Cancer can take its toll on the body — but it can also wreak havoc on the mind.
Sadness, grief and anxiety are to be expected after a cancer diagnosis, but the illness can trigger more serious, and debilitating, depression. According to the National Cancer Institute, up to a quarter of all cancer patients suffer from depression.
Depression is a serious condition about which patients should consult their doctors. Apart from seeking medical treatment, other resources also exist, including online help for cancer patients suffering from depression. Thanks to the Association of Cancer Resources, people fighting cancer have access to an unlimited amount of support, right at their fingertips. ACOR offers an astounding 142 different online communities, most of which are classified according to the types of cancer. The site also features communities focused on specific side effects, childhood cancers and non-cancerous diseases.
Each community is connected through its own email list, which works like a two-way street for information: Users can send out emails about everything from new medical developments to challenges or triumphs they’ve encountered, and can also ask for advice or resources from fellow group members to assist them in their journey.
In addition to its email lists, ACOR has created, and also hosts, a variety of websites for both patients and caregivers to access and share information and support. Its OnoChat is a clearinghouse for anyone whose lives have been touched by cancer; the site steers away from the clinical side of things and instead focuses on creating community through engaging and lively discussions. Visitors can chat about the real-life impact of cancer.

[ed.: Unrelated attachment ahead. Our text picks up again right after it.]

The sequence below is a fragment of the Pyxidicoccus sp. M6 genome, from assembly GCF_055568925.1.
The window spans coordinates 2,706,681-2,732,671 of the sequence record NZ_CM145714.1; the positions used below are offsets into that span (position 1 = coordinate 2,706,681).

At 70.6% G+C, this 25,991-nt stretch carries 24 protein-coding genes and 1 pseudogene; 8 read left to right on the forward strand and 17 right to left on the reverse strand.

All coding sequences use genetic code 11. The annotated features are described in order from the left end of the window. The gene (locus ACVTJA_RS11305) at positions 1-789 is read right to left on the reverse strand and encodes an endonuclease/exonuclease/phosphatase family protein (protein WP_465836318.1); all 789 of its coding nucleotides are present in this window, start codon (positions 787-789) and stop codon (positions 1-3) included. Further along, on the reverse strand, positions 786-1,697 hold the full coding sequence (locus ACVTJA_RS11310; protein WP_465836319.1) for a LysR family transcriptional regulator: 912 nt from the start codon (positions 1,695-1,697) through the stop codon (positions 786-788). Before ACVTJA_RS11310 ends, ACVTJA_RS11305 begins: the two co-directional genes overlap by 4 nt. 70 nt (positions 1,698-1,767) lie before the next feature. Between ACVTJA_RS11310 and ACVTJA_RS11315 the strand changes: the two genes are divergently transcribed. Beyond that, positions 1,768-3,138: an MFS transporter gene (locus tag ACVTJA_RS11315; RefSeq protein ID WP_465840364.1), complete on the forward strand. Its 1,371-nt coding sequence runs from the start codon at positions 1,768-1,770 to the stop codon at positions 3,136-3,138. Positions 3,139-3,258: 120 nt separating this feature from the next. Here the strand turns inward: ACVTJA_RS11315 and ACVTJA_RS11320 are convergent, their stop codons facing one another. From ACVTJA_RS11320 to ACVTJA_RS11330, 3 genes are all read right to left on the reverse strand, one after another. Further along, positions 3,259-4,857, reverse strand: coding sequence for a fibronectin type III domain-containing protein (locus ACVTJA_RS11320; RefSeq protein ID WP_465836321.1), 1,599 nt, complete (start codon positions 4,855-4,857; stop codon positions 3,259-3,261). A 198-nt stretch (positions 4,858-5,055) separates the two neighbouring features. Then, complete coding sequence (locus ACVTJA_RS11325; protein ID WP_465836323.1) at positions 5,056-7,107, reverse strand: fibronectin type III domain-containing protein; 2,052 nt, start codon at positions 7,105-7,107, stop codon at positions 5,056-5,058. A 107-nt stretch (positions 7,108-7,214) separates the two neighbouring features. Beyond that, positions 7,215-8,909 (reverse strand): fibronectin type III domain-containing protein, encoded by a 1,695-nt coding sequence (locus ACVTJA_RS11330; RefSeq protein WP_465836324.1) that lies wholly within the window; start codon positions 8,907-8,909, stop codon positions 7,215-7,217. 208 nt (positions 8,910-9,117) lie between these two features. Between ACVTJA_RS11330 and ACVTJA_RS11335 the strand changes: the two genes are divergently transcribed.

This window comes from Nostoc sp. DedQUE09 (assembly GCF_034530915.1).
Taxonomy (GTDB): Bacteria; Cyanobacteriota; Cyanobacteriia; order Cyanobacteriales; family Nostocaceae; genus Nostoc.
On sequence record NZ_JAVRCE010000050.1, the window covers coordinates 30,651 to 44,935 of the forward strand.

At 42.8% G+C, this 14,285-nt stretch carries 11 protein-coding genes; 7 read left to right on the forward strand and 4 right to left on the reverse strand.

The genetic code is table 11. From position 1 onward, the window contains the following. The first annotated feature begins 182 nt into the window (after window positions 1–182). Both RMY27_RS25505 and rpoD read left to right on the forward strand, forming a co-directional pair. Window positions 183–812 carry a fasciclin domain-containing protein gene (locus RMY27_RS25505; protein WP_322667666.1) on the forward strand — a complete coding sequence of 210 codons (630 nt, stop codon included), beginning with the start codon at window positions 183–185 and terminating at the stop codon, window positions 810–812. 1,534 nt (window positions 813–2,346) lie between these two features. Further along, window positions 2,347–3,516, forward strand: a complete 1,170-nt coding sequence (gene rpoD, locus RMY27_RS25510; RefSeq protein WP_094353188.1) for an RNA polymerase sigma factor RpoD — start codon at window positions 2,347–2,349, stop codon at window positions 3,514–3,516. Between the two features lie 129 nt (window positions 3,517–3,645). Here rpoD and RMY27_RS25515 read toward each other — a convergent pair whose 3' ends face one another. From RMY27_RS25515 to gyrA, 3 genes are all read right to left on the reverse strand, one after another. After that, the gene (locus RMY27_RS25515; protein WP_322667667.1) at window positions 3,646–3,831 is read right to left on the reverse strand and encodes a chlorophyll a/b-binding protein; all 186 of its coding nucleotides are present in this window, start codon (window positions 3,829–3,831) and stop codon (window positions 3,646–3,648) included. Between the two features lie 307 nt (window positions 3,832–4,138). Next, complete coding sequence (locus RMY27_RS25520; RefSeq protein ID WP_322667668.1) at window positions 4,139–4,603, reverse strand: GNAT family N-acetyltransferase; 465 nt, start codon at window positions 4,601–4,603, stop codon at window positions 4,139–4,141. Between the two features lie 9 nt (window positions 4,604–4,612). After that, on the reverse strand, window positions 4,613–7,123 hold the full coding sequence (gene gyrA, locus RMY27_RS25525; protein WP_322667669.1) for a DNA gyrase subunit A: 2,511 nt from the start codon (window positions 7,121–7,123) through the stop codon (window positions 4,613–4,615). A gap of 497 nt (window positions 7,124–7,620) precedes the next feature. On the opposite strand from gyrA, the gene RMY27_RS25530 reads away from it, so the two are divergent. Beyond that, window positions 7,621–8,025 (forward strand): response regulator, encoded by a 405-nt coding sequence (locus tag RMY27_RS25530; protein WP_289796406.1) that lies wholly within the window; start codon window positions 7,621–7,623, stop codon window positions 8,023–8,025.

Most important to all of ACOR’s sites and programs is the idea that users can connect with other people who are facing the same challenges they are. And that aim seems to be paying off. According to a testimonial from Kevin Kelly, ACOR should be the “very first stop on the Web” after a cancer diagnosis.
“Talking with survivors of your type of cancer is the best place to start,” Kelly wrote. “It normalizes the experience, provides vital information and support, directs you to the other resources you will need, saves you many wasted hours on the ’Net, helps you make sure that you’re getting the best available medical care and plugs you into a continuing network within which you can both ask for help and be of help to others.”
All cancer patients can benefit from a helping hand or a listening ear, especially those who are struggling with depression. With ACOR’s assistance, online help for cancer patients is just a click away.